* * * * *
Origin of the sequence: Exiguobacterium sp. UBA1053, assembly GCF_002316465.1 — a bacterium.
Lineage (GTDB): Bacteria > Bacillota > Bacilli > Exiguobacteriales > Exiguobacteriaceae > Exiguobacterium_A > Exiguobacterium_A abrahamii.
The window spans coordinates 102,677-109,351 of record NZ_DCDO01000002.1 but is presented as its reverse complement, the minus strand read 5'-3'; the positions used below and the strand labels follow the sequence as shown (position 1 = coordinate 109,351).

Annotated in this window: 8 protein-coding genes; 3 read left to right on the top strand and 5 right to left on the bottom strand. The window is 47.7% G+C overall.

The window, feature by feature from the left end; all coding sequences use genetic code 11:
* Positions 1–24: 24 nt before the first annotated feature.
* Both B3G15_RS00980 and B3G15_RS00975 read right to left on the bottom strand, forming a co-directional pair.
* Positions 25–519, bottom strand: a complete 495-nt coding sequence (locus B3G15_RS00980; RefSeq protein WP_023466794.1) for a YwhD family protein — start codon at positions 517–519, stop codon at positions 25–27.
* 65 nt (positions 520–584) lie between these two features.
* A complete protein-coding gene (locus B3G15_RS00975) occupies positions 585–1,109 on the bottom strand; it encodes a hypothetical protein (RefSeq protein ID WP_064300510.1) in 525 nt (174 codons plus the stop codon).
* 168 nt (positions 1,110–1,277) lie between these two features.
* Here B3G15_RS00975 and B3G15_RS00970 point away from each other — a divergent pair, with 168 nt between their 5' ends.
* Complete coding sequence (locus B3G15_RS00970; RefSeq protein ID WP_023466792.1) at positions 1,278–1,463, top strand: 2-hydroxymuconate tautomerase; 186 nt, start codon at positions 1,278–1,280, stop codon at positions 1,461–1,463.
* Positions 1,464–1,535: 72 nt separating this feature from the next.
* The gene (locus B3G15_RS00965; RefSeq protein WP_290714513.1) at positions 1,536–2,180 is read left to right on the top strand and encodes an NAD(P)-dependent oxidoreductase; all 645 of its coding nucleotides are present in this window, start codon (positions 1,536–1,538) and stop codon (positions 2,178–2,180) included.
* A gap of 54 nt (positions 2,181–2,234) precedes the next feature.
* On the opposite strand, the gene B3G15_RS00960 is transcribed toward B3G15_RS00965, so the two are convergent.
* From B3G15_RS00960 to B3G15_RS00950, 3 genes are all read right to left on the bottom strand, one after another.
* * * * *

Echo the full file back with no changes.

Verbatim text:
Origin of the sequence: Exiguobacterium sp. UBA1053, assembly GCF_002316465.1 — a bacterium.
Lineage (GTDB): Bacteria > Bacillota > Bacilli > Exiguobacteriales > Exiguobacteriaceae > Exiguobacterium_A > Exiguobacterium_A abrahamii.
The window spans coordinates 102,677-109,351 of record NZ_DCDO01000002.1 but is presented as its reverse complement, the minus strand read 5'-3'; the positions used below and the strand labels follow the sequence as shown (position 1 = coordinate 109,351).

Annotated in this window: 8 protein-coding genes; 3 read left to right on the top strand and 5 right to left on the bottom strand. The window is 47.7% G+C overall.

The window, feature by feature from the left end; all coding sequences use genetic code 11:
* Positions 1–24: 24 nt before the first annotated feature.
* Both B3G15_RS00980 and B3G15_RS00975 read right to left on the bottom strand, forming a co-directional pair.
* Positions 25–519, bottom strand: a complete 495-nt coding sequence (locus B3G15_RS00980; RefSeq protein WP_023466794.1) for a YwhD family protein — start codon at positions 517–519, stop codon at positions 25–27.
* 65 nt (positions 520–584) lie between these two features.
* A complete protein-coding gene (locus B3G15_RS00975) occupies positions 585–1,109 on the bottom strand; it encodes a hypothetical protein (RefSeq protein ID WP_064300510.1) in 525 nt (174 codons plus the stop codon).
* 168 nt (positions 1,110–1,277) lie between these two features.
* Here B3G15_RS00975 and B3G15_RS00970 point away from each other — a divergent pair, with 168 nt between their 5' ends.
* Complete coding sequence (locus B3G15_RS00970; RefSeq protein ID WP_023466792.1) at positions 1,278–1,463, top strand: 2-hydroxymuconate tautomerase; 186 nt, start codon at positions 1,278–1,280, stop codon at positions 1,461–1,463.
* Positions 1,464–1,535: 72 nt separating this feature from the next.
* The gene (locus B3G15_RS00965; RefSeq protein WP_290714513.1) at positions 1,536–2,180 is read left to right on the top strand and encodes an NAD(P)-dependent oxidoreductase; all 645 of its coding nucleotides are present in this window, start codon (positions 1,536–1,538) and stop codon (positions 2,178–2,180) included.
* A gap of 54 nt (positions 2,181–2,234) precedes the next feature.
* On the opposite strand, the gene B3G15_RS00960 is transcribed toward B3G15_RS00965, so the two are convergent.
* From B3G15_RS00960 to B3G15_RS00950, 3 genes are all read right to left on the bottom strand, one after another.